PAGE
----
MOUNT ZION — Kathy Burkham of Mount Zion drove to Peru on Aug. 31, 2012, to attend an event organized by a woman who lost her son to a heroin overdose the previous fall.

Burkham, whose 23-year-old son, Tyler Yount, died from a cocaine/

heroin overdose in 2009, was so impressed that she and her husband, Mike, decided to present a similar event in Mount Zion.

The Overdose Awareness Day event Saturday morning will include a 5K run, one-mile walk and many speakers, including law enforcement officials, people who have suffered the loss of loved ones and former drug addicts.

“It’s a forum based on reflection, education and prevention,” said Mike Burkham, co-owner of Decatur Ambulance Service.

Overdose Awareness Day, which will be marked by ceremonies in at least 21 U.S. cities Saturday, originated in 2001 in Melbourne, Australia, when a Salvation Army worker who worked with addicts decided that those who were grieving were additionally burdened because of the stigma attached to drug addiction. She wanted to establish a day for people to help each other overcome the burden of grief.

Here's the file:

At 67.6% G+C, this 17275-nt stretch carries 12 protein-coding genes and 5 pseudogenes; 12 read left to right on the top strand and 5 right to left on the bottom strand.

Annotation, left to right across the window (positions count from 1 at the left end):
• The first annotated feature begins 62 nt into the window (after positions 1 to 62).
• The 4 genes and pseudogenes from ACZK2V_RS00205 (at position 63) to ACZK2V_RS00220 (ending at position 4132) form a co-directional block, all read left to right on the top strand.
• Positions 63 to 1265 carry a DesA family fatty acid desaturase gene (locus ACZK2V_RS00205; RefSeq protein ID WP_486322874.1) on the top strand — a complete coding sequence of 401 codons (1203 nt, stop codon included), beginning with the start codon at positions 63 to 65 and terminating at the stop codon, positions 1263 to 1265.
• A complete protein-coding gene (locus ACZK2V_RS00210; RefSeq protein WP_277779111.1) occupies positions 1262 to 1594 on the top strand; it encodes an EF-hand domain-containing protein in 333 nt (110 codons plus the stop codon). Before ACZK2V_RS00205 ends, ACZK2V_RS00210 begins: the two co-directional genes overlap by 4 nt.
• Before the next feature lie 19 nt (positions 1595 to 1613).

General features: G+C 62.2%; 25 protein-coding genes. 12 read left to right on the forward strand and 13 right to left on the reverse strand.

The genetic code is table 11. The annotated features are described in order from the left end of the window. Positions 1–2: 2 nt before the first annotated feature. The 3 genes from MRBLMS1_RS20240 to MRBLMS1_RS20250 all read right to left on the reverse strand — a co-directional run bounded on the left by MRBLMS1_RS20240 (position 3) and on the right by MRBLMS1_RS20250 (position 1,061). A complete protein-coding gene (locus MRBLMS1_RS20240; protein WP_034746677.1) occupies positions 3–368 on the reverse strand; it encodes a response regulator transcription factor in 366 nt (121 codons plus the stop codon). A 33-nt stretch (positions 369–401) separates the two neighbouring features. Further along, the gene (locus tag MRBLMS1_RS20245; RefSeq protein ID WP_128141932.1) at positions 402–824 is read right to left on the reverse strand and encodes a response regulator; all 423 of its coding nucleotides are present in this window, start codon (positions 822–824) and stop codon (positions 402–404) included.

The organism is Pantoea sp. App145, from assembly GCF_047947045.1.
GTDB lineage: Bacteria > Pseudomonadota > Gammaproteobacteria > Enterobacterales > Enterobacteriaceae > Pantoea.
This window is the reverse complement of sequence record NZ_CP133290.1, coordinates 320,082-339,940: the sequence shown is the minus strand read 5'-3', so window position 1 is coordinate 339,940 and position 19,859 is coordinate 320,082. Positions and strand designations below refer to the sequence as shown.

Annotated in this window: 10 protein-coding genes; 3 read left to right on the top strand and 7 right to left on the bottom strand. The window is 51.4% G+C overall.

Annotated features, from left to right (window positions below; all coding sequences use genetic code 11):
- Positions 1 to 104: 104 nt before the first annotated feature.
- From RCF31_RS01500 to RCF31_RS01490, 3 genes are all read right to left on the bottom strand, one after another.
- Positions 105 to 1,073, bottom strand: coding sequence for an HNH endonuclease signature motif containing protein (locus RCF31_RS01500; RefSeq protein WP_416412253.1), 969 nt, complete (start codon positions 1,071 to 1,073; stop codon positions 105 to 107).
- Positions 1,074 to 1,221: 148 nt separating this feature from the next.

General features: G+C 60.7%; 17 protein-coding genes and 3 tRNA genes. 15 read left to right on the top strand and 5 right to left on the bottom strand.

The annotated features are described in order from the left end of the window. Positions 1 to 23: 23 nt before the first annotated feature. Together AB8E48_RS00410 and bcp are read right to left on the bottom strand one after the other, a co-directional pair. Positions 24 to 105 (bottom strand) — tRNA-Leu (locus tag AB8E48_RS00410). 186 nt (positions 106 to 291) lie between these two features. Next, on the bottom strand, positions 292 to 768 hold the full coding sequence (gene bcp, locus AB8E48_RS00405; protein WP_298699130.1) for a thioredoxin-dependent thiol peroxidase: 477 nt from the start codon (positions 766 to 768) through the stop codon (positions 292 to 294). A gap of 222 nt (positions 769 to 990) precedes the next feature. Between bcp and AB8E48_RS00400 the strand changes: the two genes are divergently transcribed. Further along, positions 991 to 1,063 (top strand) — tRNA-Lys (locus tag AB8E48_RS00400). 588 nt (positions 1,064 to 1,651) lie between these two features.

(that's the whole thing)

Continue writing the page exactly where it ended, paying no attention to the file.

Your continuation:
Kathy Burkham said her spirits were tremendously uplifted last year when she met other mothers and relatives who knew exactly what she was going through. She felt that she finally found people with whom she could share her most heartfelt thoughts.

“Nobody there was judging you with the stigma that goes with an overdose death,” she said.

Mike Burkham said his ambulances have been transporting people suffering from overdoses every day.

“We’ve seen a big increase in heroin in the last two years, especially in the last 12 months,” he said. “There’s more overdose deaths every year.”

Deaths from heroin and prescription drugs are on the rise in recent years, locally and throughout the nation, said Macon County Coroner Michael E. Day, whose job description includes informing the victims’ relatives of their deaths.

“This event is an opportunity for everybody to pause and reflect on the lives of those loved ones who have passed away due to this epidemic of drug usage,” Day said. “It is an opportunity for people to come together to meet and share their compassion and reach out to each other.”

The Burkhams are expecting a big turnout for the event, which they plan to hold every year.

“It seems like everybody has somebody in their family that battles with addiction,” Mike Burkham said.

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